Md wants to treat peripheral vascular disease. What if I don't?

Gets worse. Treat now or you will regret it later. Exercise, eat right, no smoking, BP control, diabetes control. Cholesterol control. See your doctor and develope a plan.
Ask your doctor. You should take steps to improve health including smoking cessation, healthy diet , exercise, keeping cholesterol and blood pressure lot with medications if necessary and perhaps taking aspirin. As to whether you should have a stent or surgery to improve circulation to your legs depends on your symptoms and whether you are at risk of loosing part of a limb from poor circulation.

Related Questions

Can there be any effectilve medicine to treat peripheral vascular disease?

Yes, blood. Thinners and anti-platelet classes of drugs. Your doctor will know which one to prescribe for which condition. Read more...
Medical treatment. If you mean treating the systemic effects of peripheral arterial disease (pad), such as atherosclerosis and particularly with coronary artery disease, there are a number of medications available. If you mean specifically for the symptoms of pad in the legs, most commonly intermittent claudication (ic), Cilostazol has been proven to be quite effective in reducing the severity of ic. Talk with pcp. Read more...

Is there any effectilve medicine to treat peripheral vascular disease: any hope?

Vascular Disease. Vascular disease is an intrinsic part of diabetes mellitus. Prolonged elevated blood sugars have a profound and lasting effect on the vascular and neurologic structures.. Exercise, diet changes and smoking cessation are very important ! Read more...
Yes. Although there are simple lifestyle modification that can help, i.e. not smoking, exercising regularly, eating low fat / low cholesterol diet, & maintaining normal weight, there are also medications that can benefit. Some include statin drugs (such as Lipitor, (atorvastatin) Zocor), claudication medication (such as Cilostazol), antiplatelet meds (ASA, Plavix). Control diabetes & hypertension. See vascular expert. Read more...

What are some exercises that I can do to treat peripheral vascular disease?

Walk. Supervised exercise programs have been shown to increase the distance people with peripheral vascular disease can walk. This doesn't necessarily heal the diseased arteries, but your body develops what we call a "collateral circulation" to help improve blood flow. Read more...
Cardio. If you can exercise at least three times a week where you are sweating and increase your heart rate, that should help decrease your risk. Read more...

Is there any effective medicine that treats peripheral vascular disease?

Tx. No smoking; meds to help stop smoking would be useful. Walking to tolerance is advised. This is not doubt the most important thing. Statins are advised as there is generally blocked arteries elsewhere. Aspirin is useful. Pletal (cilostazol) is a drug that some find lets them walk further. Read more...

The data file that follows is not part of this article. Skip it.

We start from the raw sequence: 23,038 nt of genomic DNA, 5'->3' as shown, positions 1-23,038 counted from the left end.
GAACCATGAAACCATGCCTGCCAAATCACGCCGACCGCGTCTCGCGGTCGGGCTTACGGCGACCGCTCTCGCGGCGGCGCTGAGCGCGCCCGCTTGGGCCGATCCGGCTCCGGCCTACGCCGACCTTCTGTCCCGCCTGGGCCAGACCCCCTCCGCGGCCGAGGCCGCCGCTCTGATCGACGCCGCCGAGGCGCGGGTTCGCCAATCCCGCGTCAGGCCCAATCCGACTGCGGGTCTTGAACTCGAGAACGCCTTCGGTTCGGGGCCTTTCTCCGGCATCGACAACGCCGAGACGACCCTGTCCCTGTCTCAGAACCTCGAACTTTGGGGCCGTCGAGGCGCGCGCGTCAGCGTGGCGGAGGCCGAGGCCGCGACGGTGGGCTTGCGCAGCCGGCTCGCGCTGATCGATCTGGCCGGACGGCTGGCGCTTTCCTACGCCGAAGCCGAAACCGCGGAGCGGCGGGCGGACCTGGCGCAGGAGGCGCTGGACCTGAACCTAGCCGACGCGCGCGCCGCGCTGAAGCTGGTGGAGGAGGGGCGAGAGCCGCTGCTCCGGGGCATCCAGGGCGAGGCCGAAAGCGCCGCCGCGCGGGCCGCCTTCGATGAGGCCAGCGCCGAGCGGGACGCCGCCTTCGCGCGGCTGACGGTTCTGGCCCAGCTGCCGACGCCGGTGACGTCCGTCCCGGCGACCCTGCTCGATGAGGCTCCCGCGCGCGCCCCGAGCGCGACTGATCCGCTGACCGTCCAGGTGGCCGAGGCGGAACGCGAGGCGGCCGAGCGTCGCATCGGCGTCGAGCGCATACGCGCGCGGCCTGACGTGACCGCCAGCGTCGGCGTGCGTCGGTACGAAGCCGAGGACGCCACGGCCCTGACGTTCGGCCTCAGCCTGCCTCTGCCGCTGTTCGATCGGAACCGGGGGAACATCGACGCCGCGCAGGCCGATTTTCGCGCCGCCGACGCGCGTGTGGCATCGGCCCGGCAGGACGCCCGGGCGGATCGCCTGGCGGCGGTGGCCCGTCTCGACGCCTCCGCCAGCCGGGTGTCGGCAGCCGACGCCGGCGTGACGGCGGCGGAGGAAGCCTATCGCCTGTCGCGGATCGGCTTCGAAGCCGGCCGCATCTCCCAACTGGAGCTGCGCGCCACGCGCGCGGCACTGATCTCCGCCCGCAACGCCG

Yes. There are several medications that are useful for pad. These include the statin medications (for cholesterol), which stabilize plaques, aspirin/plavix- platelet medications, and cilostazol- which improves the distance you are able to walk. None of these medications will eliminate vascular disease once it has developed, but they will all work in different ways to help control or improve symptoms. Read more...

Could a doctor here tell me what is a peripheral vascular disease?

Peripheral. Peripheral artery disease, or "pad" is a blood vessel condition that is usually the result of progressive plaque build-up within the walls of arteries than leads to blockage of blood flow. It can cause leg pain when walking, usually in the calves, pain at rest in the foot or leg, leg numbness or tingling, coldness or discoloration of the skin, foot or leg ulcers, gangrene, poor healing of wounds. . Read more...

I have the same problem as question 391172. My doctor says it's not peripheral vascular disease. Circulation is fine. Any ideas please? Can't sleep.

Sorry I am not. sure what question 391172 is. But if you do not have PAD neuropathy may be a consideration. For sleep will advise sleep hygiene, going to bed after physical exhaustion, avoiding environmental stimulation, exercise, regular sleeping hours and avoiding day time naps. Read more...
2 Issues 1st: Artery. Ds present in ~1/2 of humans by late childhood, asymptomatic for decades & missed by medical exams because in wall, arteries enlarge, does not narrow artery lumen/impede blood flow until advanced/late due to plaque ruptures & clots. 2nd: Local blood flow controlled by arterioles, not the larger/visible supply arteries (lumens visible by angiograms); local flow can be ?ed though major supply open. Read more...